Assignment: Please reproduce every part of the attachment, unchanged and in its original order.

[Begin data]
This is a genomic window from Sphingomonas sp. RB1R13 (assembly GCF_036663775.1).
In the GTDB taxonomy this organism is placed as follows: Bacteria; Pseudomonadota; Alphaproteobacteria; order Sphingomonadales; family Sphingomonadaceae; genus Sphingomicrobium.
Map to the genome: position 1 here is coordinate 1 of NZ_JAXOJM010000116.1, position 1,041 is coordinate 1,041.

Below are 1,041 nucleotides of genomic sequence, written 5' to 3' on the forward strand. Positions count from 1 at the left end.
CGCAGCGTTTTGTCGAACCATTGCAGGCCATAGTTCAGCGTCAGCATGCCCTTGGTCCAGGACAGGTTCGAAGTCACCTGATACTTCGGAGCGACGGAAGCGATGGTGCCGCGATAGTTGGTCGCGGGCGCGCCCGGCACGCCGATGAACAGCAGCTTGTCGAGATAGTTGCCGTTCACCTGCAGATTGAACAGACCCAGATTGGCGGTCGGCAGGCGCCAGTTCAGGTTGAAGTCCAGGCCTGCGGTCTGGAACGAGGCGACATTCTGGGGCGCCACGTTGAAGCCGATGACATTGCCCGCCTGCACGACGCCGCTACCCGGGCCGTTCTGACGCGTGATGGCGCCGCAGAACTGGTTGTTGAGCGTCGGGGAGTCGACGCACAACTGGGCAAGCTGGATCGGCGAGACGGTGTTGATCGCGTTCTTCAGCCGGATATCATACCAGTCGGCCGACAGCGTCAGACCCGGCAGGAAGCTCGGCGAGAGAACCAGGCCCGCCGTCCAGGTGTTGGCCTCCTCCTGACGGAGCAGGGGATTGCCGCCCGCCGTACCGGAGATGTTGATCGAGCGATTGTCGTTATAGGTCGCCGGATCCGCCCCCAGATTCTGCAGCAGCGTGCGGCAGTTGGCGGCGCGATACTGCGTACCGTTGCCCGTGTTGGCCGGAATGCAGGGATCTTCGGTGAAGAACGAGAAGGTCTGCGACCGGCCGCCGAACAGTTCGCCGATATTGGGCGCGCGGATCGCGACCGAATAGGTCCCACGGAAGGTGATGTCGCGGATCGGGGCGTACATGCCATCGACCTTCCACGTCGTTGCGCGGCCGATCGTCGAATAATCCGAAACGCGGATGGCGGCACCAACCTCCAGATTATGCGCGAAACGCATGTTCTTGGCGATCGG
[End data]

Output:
This is a genomic window from Sphingomonas sp. RB1R13 (assembly GCF_036663775.1).
In the GTDB taxonomy this organism is placed as follows: Bacteria; Pseudomonadota; Alphaproteobacteria; order Sphingomonadales; family Sphingomonadaceae; genus Sphingomicrobium.
Map to the genome: position 1 here is coordinate 1 of NZ_JAXOJM010000116.1, position 1,041 is coordinate 1,041.

Below are 1,041 nucleotides of genomic sequence, written 5' to 3' on the forward strand. Positions count from 1 at the left end.
CGCAGCGTTTTGTCGAACCATTGCAGGCCATAGTTCAGCGTCAGCATGCCCTTGGTCCAGGACAGGTTCGAAGTCACCTGATACTTCGGAGCGACGGAAGCGATGGTGCCGCGATAGTTGGTCGCGGGCGCGCCCGGCACGCCGATGAACAGCAGCTTGTCGAGATAGTTGCCGTTCACCTGCAGATTGAACAGACCCAGATTGGCGGTCGGCAGGCGCCAGTTCAGGTTGAAGTCCAGGCCTGCGGTCTGGAACGAGGCGACATTCTGGGGCGCCACGTTGAAGCCGATGACATTGCCCGCCTGCACGACGCCGCTACCCGGGCCGTTCTGACGCGTGATGGCGCCGCAGAACTGGTTGTTGAGCGTCGGGGAGTCGACGCACAACTGGGCAAGCTGGATCGGCGAGACGGTGTTGATCGCGTTCTTCAGCCGGATATCATACCAGTCGGCCGACAGCGTCAGACCCGGCAGGAAGCTCGGCGAGAGAACCAGGCCCGCCGTCCAGGTGTTGGCCTCCTCCTGACGGAGCAGGGGATTGCCGCCCGCCGTACCGGAGATGTTGATCGAGCGATTGTCGTTATAGGTCGCCGGATCCGCCCCCAGATTCTGCAGCAGCGTGCGGCAGTTGGCGGCGCGATACTGCGTACCGTTGCCCGTGTTGGCCGGAATGCAGGGATCTTCGGTGAAGAACGAGAAGGTCTGCGACCGGCCGCCGAACAGTTCGCCGATATTGGGCGCGCGGATCGCGACCGAATAGGTCCCACGGAAGGTGATGTCGCGGATCGGGGCGTACATGCCATCGACCTTCCACGTCGTTGCGCGGCCGATCGTCGAATAATCCGAAACGCGGATGGCGGCACCAACCTCCAGATTATGCGCGAAACGCATGTTCTTGGCGATCGG